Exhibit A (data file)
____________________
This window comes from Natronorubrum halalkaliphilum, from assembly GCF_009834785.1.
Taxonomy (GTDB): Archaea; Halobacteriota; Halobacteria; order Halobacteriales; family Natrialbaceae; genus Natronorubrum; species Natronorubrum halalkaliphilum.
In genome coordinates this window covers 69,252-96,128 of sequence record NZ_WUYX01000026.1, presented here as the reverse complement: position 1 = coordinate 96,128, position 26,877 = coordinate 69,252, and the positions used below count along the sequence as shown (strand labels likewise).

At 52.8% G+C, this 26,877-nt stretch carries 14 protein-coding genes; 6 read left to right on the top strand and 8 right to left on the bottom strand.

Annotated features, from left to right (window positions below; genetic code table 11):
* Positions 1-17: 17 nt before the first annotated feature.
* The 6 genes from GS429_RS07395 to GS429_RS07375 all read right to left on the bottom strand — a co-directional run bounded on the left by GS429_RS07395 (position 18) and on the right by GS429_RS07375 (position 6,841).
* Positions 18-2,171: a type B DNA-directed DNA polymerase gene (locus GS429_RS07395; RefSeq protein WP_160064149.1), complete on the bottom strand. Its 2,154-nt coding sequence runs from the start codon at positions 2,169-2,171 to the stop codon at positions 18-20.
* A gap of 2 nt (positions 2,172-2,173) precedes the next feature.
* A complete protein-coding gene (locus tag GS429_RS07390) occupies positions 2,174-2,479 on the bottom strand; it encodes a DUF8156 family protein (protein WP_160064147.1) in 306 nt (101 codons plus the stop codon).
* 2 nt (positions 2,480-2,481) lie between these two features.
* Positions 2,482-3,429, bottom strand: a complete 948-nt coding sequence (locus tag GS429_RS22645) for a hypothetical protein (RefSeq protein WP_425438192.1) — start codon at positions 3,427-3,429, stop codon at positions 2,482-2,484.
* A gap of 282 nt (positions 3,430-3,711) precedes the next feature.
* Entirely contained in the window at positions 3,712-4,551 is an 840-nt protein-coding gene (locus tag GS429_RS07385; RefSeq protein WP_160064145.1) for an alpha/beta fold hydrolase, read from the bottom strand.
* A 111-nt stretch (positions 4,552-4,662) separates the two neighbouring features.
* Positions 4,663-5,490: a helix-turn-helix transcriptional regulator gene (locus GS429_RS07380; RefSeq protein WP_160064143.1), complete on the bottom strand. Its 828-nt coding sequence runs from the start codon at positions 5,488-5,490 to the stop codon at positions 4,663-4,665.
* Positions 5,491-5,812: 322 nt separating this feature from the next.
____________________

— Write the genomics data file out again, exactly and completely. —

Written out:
This window comes from Natronorubrum halalkaliphilum, from assembly GCF_009834785.1.
Taxonomy (GTDB): Archaea; Halobacteriota; Halobacteria; order Halobacteriales; family Natrialbaceae; genus Natronorubrum; species Natronorubrum halalkaliphilum.
In genome coordinates this window covers 69,252-96,128 of sequence record NZ_WUYX01000026.1, presented here as the reverse complement: position 1 = coordinate 96,128, position 26,877 = coordinate 69,252, and the positions used below count along the sequence as shown (strand labels likewise).

At 52.8% G+C, this 26,877-nt stretch carries 14 protein-coding genes; 6 read left to right on the top strand and 8 right to left on the bottom strand.

Annotated features, from left to right (window positions below; genetic code table 11):
* Positions 1-17: 17 nt before the first annotated feature.
* The 6 genes from GS429_RS07395 to GS429_RS07375 all read right to left on the bottom strand — a co-directional run bounded on the left by GS429_RS07395 (position 18) and on the right by GS429_RS07375 (position 6,841).
* Positions 18-2,171: a type B DNA-directed DNA polymerase gene (locus GS429_RS07395; RefSeq protein WP_160064149.1), complete on the bottom strand. Its 2,154-nt coding sequence runs from the start codon at positions 2,169-2,171 to the stop codon at positions 18-20.
* A gap of 2 nt (positions 2,172-2,173) precedes the next feature.
* A complete protein-coding gene (locus tag GS429_RS07390) occupies positions 2,174-2,479 on the bottom strand; it encodes a DUF8156 family protein (protein WP_160064147.1) in 306 nt (101 codons plus the stop codon).
* 2 nt (positions 2,480-2,481) lie between these two features.
* Positions 2,482-3,429, bottom strand: a complete 948-nt coding sequence (locus tag GS429_RS22645) for a hypothetical protein (RefSeq protein WP_425438192.1) — start codon at positions 3,427-3,429, stop codon at positions 2,482-2,484.
* A gap of 282 nt (positions 3,430-3,711) precedes the next feature.
* Entirely contained in the window at positions 3,712-4,551 is an 840-nt protein-coding gene (locus tag GS429_RS07385; RefSeq protein WP_160064145.1) for an alpha/beta fold hydrolase, read from the bottom strand.
* A 111-nt stretch (positions 4,552-4,662) separates the two neighbouring features.
* Positions 4,663-5,490: a helix-turn-helix transcriptional regulator gene (locus GS429_RS07380; RefSeq protein WP_160064143.1), complete on the bottom strand. Its 828-nt coding sequence runs from the start codon at positions 5,488-5,490 to the stop codon at positions 4,663-4,665.
* Positions 5,491-5,812: 322 nt separating this feature from the next.